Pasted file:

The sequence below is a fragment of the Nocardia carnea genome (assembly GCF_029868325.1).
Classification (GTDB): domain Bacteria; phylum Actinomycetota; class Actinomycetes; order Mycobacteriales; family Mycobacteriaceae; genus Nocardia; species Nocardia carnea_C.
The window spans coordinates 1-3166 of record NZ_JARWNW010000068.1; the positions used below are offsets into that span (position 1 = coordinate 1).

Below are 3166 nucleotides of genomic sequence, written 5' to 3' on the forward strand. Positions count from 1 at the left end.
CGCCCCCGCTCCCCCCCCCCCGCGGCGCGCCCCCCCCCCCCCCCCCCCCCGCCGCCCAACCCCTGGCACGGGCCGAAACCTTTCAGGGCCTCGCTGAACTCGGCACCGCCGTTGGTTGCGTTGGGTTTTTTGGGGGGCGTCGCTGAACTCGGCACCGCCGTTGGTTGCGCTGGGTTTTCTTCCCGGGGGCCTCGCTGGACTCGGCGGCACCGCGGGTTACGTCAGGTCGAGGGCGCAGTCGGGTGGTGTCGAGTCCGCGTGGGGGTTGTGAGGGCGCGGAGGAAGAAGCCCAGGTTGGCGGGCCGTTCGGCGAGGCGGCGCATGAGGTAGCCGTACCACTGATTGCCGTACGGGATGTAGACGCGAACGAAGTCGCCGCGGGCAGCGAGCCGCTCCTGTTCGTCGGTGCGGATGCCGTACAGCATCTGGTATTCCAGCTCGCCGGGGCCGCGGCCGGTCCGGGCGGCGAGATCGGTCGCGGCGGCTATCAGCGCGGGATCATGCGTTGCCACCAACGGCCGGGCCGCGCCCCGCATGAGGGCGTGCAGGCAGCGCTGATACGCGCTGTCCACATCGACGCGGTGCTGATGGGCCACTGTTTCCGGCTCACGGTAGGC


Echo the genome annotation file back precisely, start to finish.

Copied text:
The sequence below is a fragment of the Nocardia carnea genome (assembly GCF_029868325.1).
Classification (GTDB): domain Bacteria; phylum Actinomycetota; class Actinomycetes; order Mycobacteriales; family Mycobacteriaceae; genus Nocardia; species Nocardia carnea_C.
The window spans coordinates 1-3166 of record NZ_JARWNW010000068.1; the positions used below are offsets into that span (position 1 = coordinate 1).

Below are 3166 nucleotides of genomic sequence, written 5' to 3' on the forward strand. Positions count from 1 at the left end.
CGCCCCCGCTCCCCCCCCCCCGCGGCGCGCCCCCCCCCCCCCCCCCCCCCGCCGCCCAACCCCTGGCACGGGCCGAAACCTTTCAGGGCCTCGCTGAACTCGGCACCGCCGTTGGTTGCGTTGGGTTTTTTGGGGGGCGTCGCTGAACTCGGCACCGCCGTTGGTTGCGCTGGGTTTTCTTCCCGGGGGCCTCGCTGGACTCGGCGGCACCGCGGGTTACGTCAGGTCGAGGGCGCAGTCGGGTGGTGTCGAGTCCGCGTGGGGGTTGTGAGGGCGCGGAGGAAGAAGCCCAGGTTGGCGGGCCGTTCGGCGAGGCGGCGCATGAGGTAGCCGTACCACTGATTGCCGTACGGGATGTAGACGCGAACGAAGTCGCCGCGGGCAGCGAGCCGCTCCTGTTCGTCGGTGCGGATGCCGTACAGCATCTGGTATTCCAGCTCGCCGGGGCCGCGGCCGGTCCGGGCGGCGAGATCGGTCGCGGCGGCTATCAGCGCGGGATCATGCGTTGCCACCAACGGCCGGGCCGCGCCCCGCATGAGGGCGTGCAGGCAGCGCTGATACGCGCTGTCCACATCGACGCGGTGCTGATGGGCCACTGTTTCCGGCTCACGGTAGGC